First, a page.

• Join over 1.2 million students every month
  • Accelerate your learning by 29%
  • Unlimited access from just £6.99 per month

American Dream

Extracts from this document...


How Significant is the American Dream in Steinbeck's Of Mice and Men? (First draft) Steinbeck's theme of the American Dream is very significant to the novel Of Mice and Men, as it was set in America during the height of the Great Depression in 1930's. George and Lennie's dream is to have a small farm or a patch of land which they own themselves. It is a dream sufficiently powerful to draw in Candy and temporally, even the cynical Crooks. We know also it is a dream shared by the thousand of itinerant ranch hands. The term 'American' is something of which belongs to an 'America'. Many people were proud to be American and they wanted to be part of America, as it was a young country, and America, the country, has high hopes in being a successful, powerful country. The word 'Dream' is something what someone hopes for, and an objective of what someone wants to achieve in their life. So the 'American Dream' has people coming from every country and background, but were united by a belief that America would give them opportunities denied them in their native country. The American Dream was historically significant as many farm workers would share George and Lennie's dream of a smallholding or small farm, "Someday we're gonna ...read more.


His dog was a part of Candy's dreams. A dream could be in the in the past or the future. In Candy's case it was all in the past. His dog had been through everything with him. This is a similarity between George and Lennie who have also been through everything with each other. Candy knows that nobody could ever replace his dog. Slim offers him "any of the pups" but Candy just remained silent. Candy feels that he can't achieve anything without his dog anymore. That is why he "he lays in his bed silent for a long time". He treats the dog like a human, as part of his family, someone really close. That is what makes Candy become so silent for a long period of time. As Candy lays there silent on his bed he overhears George and Lennie talking about their dream. Again Steinbeck reveals the dream by dialogue. They talk about how one day they are going to get out of the ranch and "live the FATTA the land". As Candy listens to their dream in such detail he asks if he can be a part of it. An old dream has ended but a new one is just beginning. ...read more.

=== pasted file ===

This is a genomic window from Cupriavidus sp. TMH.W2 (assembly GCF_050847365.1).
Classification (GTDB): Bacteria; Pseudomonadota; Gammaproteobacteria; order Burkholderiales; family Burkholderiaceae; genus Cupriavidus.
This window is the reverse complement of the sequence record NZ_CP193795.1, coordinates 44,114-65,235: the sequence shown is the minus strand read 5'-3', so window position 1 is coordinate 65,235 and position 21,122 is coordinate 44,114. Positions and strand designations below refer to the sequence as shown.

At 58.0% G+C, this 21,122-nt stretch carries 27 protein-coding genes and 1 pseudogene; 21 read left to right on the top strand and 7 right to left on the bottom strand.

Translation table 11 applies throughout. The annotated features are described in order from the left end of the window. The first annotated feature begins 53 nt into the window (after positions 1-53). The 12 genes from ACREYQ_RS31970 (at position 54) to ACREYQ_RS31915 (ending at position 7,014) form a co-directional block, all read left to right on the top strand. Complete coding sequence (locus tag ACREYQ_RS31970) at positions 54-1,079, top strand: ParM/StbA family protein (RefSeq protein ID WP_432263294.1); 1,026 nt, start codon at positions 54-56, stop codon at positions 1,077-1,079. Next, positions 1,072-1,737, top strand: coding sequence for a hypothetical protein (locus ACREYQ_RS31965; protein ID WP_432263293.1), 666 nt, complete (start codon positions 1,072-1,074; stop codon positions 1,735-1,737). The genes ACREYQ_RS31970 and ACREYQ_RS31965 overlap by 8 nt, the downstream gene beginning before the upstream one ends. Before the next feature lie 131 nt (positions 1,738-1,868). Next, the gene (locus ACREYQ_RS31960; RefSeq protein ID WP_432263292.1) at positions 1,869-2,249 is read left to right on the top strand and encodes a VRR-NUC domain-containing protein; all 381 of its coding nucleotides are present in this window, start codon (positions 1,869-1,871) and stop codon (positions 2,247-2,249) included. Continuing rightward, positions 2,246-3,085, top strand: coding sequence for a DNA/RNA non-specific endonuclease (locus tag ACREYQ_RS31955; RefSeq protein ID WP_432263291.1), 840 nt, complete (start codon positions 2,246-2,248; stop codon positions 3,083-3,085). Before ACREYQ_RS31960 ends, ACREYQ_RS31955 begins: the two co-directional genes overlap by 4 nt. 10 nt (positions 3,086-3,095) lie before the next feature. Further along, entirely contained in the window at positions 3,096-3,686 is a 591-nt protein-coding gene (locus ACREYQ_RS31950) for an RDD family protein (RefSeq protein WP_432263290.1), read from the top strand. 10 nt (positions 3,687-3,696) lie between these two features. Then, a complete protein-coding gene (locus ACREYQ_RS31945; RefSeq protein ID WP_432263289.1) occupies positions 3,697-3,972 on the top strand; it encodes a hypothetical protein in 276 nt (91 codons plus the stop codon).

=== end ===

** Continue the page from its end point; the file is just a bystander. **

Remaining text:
When Lennie dies, the whole dream dies. His death is a complete comparison of how Candy's dog died. George keeps the American Dream alive so it is the last thing that Lennie remembers. Steinbeck describes the dream in such detail so we can actually picture it ourselves. Lennie remembers that one day they could "live the FATTA the land". Steinbeck builds up suspense of how George gradually kills Lennie. George describes how they are going own "pigs and chickens". This is typical of the American Dream, a chance to get rich and have land. However that dream was collapsing all around them as they live in a poor barn house where all the men share the same room. Lennie's death symbolises the suffering and desperations many people had to go through during the great depression. His death represents dreams being shattered. We get an idea that Lennie is going to die, "The valley was blue and soft", this gives us an idea and symbolises heaven and tranquillity. When Lennie says" Ain't you gunna giv me hell", it symbolises Lennie's death. I feel that Lennie's dream is much more significant. Not only has he broken his dream, he has also turned his own dream into an unforgivable nightmare. Lennie was the heart of the dream and without the heart, the dream is not alive. Jaitej Walia 10K English Mrs. Christie Essay on the American Dream -1- ...read more.